I honestly cannot remember how much fabric I purchased for the valances, but I can give you the measurements and a rough outline of how I made them. First, I cut strips of fabric 13 inches high. To determine the length of each panel, I took the measurement of the sections of my valance track and multiplied it by 1.5–so for my 10 foot sections, I cut a 15 foot long by 13 inch high panel. Then I added a 1/2″ double fold hem to the bottom and sides and a 2 inch hem to the top.
To gather the valance panels, I made a 1″ casing about an inch from the top of the panel. Then I took 3/4″ elastic and cut it to the desired length–for this panel, it was 10 feet, the same as the length of the track. I threaded the elastic through the casing and secured it at both ends. Then I had a finished valance panel that was 10 inches high by 10 feet long.
Our camper has a track for the curtains and a separate track for the valances. The valance track is smaller than the curtain track, and it requires smaller glide clips. We were not able to save the tabs from the old valances, but we did find this glide tape, which worked perfectly. I simply sewed the glide tape to the back of the panels, right over the casing. Although this flattens the gathers a bit, it also helps the valance keep its shape. When the elastic starts to wear and stretch out after a few years, the valances won’t sag because the gathers are basically sewn into place and not depending on the stretch of the elastic to hold their shape. To finish it off, I added a small elastic loop at the each end of the valance. This helps secure the valance at each end when it is hung in the camper.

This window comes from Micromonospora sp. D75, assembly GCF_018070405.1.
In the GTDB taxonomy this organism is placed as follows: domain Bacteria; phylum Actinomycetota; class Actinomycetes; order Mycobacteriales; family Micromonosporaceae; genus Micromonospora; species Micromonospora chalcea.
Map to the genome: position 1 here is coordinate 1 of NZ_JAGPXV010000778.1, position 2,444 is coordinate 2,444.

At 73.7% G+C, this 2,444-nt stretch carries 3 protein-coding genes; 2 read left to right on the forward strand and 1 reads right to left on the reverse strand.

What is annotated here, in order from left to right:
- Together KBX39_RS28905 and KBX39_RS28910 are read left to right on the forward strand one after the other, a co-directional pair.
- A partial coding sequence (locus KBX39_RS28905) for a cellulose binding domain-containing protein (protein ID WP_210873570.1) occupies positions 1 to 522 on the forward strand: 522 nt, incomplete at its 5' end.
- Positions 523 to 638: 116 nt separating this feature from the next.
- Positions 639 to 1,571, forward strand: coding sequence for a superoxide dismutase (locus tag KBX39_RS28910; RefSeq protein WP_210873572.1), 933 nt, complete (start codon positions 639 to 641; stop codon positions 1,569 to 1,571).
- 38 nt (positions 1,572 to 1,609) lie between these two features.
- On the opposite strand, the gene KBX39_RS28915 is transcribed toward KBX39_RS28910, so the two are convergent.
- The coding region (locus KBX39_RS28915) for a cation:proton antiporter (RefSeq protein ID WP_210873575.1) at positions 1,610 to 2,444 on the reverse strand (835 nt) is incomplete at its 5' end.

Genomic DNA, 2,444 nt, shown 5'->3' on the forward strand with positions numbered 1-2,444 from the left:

Here’s a closeup shot of the curtain track piece in our Santa Fe. You can see the piece has an upper track for the valances and a lower track for the curtains. For the lower track, we use a hook and ring method, which I detailed in Part One. There were c-clips attached to the original curtain panels, and they slid along the curtain track. I removed those c-clips from the old curtain panels and attached a small clear Command Hook to each one with plastic epoxy. To do that, we first sanded each c-clip on our belt sander to rough it up a bit.
UPDATE: I’ve found that these carrier clips match the original Coleman track pretty well. You can snap them in to RV curtain glide tape, which you can sew on the back of your curtains. If you’ve been looking for those pricey and hard-to-find Coleman c-clips, this may be your answer. They are available on Amazon here or through Canvas Replacements.
If you don’t have a belt sander, regular old sandpaper works just fine. You basically want a rough surface so your plastic epoxy will adhere well.